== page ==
Buoyant Novice Chase Entries
Bumper entries are revealed today for The Festival’s three novice chases – the Grade One pair of the RSA Chase and The Irish Independent Arkle Chase – and the four-mile National Hunt Chase Challenge Cup, which will be run for the 139th time this year.
There are 52 engaged in The Irish Independent Arkle Chase, run over two miles on The Festival’s first day, Tuesday, March 10, and this year’s renewal currently looks wide open. Champion trainer Paul Nicholls has five engaged in a race he has won with Flagship Uberalles (1999) and Azertyuiop (2003) with his principal hopes looking to rest with Tatenen, a 24-length winner of The Independent Newspaper Novice Chase at Cheltenham in November, dual chasing winner I’msingintheblues and Free World.
Alan King – successful with My Way De Solzen in 2007 and Voy Por Ustedes 12 months earlier – has four chances to add to his impressive record via Grade One Henry VIII Novices’ Chase winner Araldur, Oh Crick, Sir Harry Ormesher and Turkish Surprise.
There are 17 Irish-trained entries, including the Tom Cooper-trained Forpadydeplasterer and the Willie Mullins-trained Jayo, while leading French handler Marcel Rolland is set to bid for a Festival winner with his first runner at Cheltenham with the colossal Original, winner of the Grade Two Wayward Lad Novices’ Chase at Kempton on December 27.
“We are hoping to run Original in The Irish Independent Arkle Challenge Trophy Chase,” said Rolland. “We were expecting him to run well at Kempton but didn’t really reckon that he would win. He’s better going left-handed so we are hoping that he can improve going round Cheltenham.
“Obviously, he’s won a Grade Two and now we are going to be taking on some of the top novice chasers around at The Festival. We had thought about Cheltenham prior to his victory at Kempton Park and I wanted to get him used to British fences beforehand.
“He will go straight to Cheltenham now and he will follow the same programme as he did prior to Kempton, when he came over 10 days before the race and stayed with Jean-Rene Auvray in Lambourn.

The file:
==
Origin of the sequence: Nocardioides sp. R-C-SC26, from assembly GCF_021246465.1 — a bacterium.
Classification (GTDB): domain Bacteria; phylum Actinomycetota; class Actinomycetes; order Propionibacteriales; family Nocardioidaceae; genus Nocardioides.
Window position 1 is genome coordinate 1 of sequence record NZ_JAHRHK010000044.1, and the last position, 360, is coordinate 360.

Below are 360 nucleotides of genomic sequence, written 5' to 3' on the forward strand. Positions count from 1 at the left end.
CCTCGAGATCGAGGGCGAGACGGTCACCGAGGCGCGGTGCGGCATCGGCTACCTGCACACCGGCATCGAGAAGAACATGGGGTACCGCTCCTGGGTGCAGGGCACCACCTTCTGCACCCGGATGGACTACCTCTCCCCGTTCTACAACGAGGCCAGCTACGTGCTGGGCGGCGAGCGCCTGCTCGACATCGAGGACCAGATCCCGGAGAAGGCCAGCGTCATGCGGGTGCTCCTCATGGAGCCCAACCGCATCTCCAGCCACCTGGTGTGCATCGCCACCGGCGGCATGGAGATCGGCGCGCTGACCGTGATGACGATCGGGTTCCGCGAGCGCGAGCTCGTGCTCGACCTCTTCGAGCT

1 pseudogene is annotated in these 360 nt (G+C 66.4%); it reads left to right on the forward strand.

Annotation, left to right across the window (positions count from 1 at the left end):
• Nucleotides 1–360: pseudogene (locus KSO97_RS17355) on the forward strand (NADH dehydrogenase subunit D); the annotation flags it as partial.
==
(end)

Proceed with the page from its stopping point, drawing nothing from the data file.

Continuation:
“He’s a very tall horse but jumping seems to come naturally to him. James Davies will definitely take the ride again having ridden him so well at Kempton Park. We actually asked some other jockeys to ride him at Kempton Park but they all declined – perhaps they were too scared of the horse!”
Panjo Bere and Calgary Bay, who finished first and second in the Grade Two Lightning Novices’ Chase at Ascot on Saturday, and the Philip Hobbs-trained Planet Of Sound, an impressive winner at Newbury last week, are other notable entries.
There are 72 entered in the RSA Chase, run on Wednesday, March 11, with What A Friend, part-owned by Sir Alex Ferguson, the current favourite. His trainer Paul Nicholls has won two of the last three runnings (including with Denman in 2007) and he is also represented by Breedsbreeze and Kicks For Free.
Jeremy Scott’s stable star Gone To Lunch and Carruthers, owned and bred by Lord Oaksey and trained by his son-in-law Mark Bradstock, are others with solid form.
“Carruthers ran as we hoped he would do last time at Fakenham,” said Bradstock. “It wasn’t a particularly strong race but it was nice that he won in such style. What A Friend is certainly a good horse and a deserving favourite for the RSA Chase but we have improved since Uttoxeter. Carruthers pulled a muscle in the Albert Bartlett Novices’ Hurdle last year and the ground appeared to be too tacky for him. The going when he won at Fakenham, when it rode on the easy side of good, is probably ideal. Carruthers has always struck us a chaser but you start over hurdles and work your way up.”
The 26 entries based in Ireland include five trained by Willie Mullins, who won the race in 1998 with Florida Pearl and in 2004 with Rule Supreme. His team includes the high-class Cooldine while other notable entries from Ireland include Casey Jones and Trafford Lad, who finished well clear of their rivals in the Grade One Knight Frank Novice Chase at Leopardstown on December 28.
The Festival’s longest contest, the National Hunt Chase Challenge Cup for amateur riders, has closed earlier than in past years and has attracted 85 entries, easily the highest number in the modern era. Local trainer Jonjo O’Neill has won four of the last six runnings and his four entries include Wichita Lineman, winner of the 2007 Albert Bartlett Novices’ Hurdle at The Festival. Trainer Alan King and owner Trevor Hemmings, who teamed up to win the 2008 renewal with Our Benny, are represented by Pangbourne, a winner at Taunton last week in fortuitous circumstances.
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